The Fargo Marathon

I was in the locker room with four other masters runners. One of our group made notice of another’s arm warmers. They’re so light and sheer, said the first, unlike any he’d ever seen before. Who makes them? The owner giggled sheepishly, looked around, and confessed: they’re his wife’s pantyhose. All of us were married with children, and thus, no stranger to oddball displays of ingenuity. There were high-fives all around.

The best of the best, sort of

My cohorts and I were the masters contingent of the elite runners in the 2015 Fargo Marathon. The use of the word “elite” here is relative. The Fargo Marathon is a smaller race, far away from big population centers, so they need to do what they can to drum up press. One way to do that is to make sure the winners finish with impressive times. So Fargo had a generous program in place to entice faster athletes to take part.

I snuck into the elite masters division because I had both run a 2:49 recently in Indianapolis, and was 46 years old. 2:49 is what most would call a “good” masters time. It is not “elite”. But it doesn’t hurt to ask, so I wrote the race and asked if I could participate elitely. They said yes. And in one moment I went from being a middle-aged hack to being an invited elite athlete (even if, technically, I had invited myself).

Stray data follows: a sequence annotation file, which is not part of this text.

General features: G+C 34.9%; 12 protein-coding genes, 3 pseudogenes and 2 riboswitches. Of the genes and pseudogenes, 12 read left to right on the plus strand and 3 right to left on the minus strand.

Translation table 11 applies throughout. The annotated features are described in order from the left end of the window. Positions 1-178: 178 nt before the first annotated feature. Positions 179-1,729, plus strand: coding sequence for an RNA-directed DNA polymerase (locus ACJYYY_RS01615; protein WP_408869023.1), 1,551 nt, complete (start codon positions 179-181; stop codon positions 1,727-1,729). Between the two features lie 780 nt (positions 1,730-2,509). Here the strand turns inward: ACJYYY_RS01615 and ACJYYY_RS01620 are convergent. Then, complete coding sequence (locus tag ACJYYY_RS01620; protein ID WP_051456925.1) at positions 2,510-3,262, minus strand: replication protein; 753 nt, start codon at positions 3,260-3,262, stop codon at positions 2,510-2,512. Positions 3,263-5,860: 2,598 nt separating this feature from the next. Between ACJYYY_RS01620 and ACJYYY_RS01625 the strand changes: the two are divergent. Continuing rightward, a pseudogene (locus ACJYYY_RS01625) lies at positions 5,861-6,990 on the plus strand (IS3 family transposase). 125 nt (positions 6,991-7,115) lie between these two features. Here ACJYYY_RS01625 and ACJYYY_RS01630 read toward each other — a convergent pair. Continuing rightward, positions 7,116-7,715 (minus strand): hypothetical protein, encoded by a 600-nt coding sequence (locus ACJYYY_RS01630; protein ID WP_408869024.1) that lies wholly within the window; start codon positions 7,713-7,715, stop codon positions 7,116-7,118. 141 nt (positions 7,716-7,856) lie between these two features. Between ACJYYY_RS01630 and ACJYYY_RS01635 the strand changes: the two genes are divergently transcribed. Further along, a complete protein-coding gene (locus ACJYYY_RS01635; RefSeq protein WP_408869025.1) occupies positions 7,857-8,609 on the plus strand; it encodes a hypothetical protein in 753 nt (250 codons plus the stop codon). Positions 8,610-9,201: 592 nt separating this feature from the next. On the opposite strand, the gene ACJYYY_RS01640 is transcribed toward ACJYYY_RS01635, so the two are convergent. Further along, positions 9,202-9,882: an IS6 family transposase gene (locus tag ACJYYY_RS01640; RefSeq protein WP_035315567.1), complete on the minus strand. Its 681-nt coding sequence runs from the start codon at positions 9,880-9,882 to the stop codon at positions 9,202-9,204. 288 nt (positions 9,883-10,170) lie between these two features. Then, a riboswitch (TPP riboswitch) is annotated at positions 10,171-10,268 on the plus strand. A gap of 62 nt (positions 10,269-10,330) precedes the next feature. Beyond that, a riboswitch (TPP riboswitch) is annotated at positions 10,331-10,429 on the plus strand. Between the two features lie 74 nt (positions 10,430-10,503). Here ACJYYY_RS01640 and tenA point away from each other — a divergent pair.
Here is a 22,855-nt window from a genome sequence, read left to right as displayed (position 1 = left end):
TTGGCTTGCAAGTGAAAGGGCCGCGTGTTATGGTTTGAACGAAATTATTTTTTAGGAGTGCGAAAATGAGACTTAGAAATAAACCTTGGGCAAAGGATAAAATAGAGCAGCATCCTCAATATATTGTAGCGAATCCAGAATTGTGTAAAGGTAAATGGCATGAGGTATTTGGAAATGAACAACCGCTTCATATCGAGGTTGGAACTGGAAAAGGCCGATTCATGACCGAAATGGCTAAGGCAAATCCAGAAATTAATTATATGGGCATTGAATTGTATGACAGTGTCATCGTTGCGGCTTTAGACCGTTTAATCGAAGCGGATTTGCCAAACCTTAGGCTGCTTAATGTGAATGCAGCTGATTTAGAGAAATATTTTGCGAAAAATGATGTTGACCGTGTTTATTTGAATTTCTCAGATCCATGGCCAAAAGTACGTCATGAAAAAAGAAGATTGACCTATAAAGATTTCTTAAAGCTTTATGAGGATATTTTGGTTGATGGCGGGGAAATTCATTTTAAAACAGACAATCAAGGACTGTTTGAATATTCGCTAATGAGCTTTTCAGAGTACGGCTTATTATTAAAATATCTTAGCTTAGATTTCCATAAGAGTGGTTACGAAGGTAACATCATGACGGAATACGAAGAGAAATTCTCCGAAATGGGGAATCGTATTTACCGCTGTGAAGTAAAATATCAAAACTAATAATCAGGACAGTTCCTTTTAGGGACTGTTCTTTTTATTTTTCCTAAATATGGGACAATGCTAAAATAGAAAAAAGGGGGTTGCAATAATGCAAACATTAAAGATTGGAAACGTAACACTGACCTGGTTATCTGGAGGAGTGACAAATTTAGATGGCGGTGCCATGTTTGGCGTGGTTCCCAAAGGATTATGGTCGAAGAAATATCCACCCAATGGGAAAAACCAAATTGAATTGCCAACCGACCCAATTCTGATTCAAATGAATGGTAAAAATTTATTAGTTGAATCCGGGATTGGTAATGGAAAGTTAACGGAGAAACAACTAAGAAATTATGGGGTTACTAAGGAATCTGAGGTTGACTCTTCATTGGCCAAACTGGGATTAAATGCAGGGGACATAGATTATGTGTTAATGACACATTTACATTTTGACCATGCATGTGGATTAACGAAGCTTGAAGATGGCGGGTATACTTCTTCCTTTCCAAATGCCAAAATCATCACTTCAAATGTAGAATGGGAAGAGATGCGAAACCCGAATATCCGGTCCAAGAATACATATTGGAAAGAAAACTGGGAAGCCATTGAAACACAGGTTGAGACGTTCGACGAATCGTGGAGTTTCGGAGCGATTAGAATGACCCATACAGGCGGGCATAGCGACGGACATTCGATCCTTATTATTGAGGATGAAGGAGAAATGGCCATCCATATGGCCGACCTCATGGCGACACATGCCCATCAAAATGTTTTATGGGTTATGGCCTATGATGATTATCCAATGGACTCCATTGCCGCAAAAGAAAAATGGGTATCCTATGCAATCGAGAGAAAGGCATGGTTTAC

One of the most exciting aspects, for me, about the elite component of this race was that I would get to supply my own water bottles, which would be waiting for me at the three elite water tables on the course. This is what they do in the Olympics. So it’s like I’m running in the Olympics.

I arrived the day before the race. At the expo I handed over my water bottles. I didn’t need to put my name on them. I had bought them in the kids sippy-cup section at the department store, so the purple elephants and pink stars on the side set them apart pretty well.

They put us up at the Element Hotel, which I saw advertised as “The Official Hotel for Elite Athletes at the Fargo Marathon”. I was happy that my presence there was helping the hotel sell more rooms.

Beyond Fargodome

The Fargo Marathon has an incredibly unique feature: the race starts and ends inside a domed stadium, the Fargodome. The indoor start would turn out to be quite helpful, given that the temperatures were in the low 30s.

At 6am on race morning I boarded the elite bus (just to clarify: it was the runners on the bus who were elite – the bus was ordinary) that took us to the dome. On arrival we elites went below to the locker rooms to discuss sippy cups and pantyhose.


In any given marathon, there is about a 50-50 chance the start will go smoothly. Fargo 2015 came up tails.

Just minutes before the start the MC said to the crowd, “You’re going to hear a gun, but don’t start running. It’s for the wheelchair division. So don’t start running.” He then introduced the mayor of Fargo, who was to be the starter for the wheelchairs.

The mayor made a big production of saying “Runners, take your marks! Get set!…” It was not the kind of low-key command appropriate for sending off three wheelers; it was a big, dramatic delivery designed to get a large crowd revved up to run a marathon. He fired the gun. The wheelers took off, as did all 1500 marathoners. The pace cars and bikes were taken by surprise – the riders and drivers quickly mounted up to get in front of the crowd bearing down on them. The first minute or two of the race was chaotic, with the wheelers and runners trying not to trip over one another, but it sorted itself out and no one was trampled.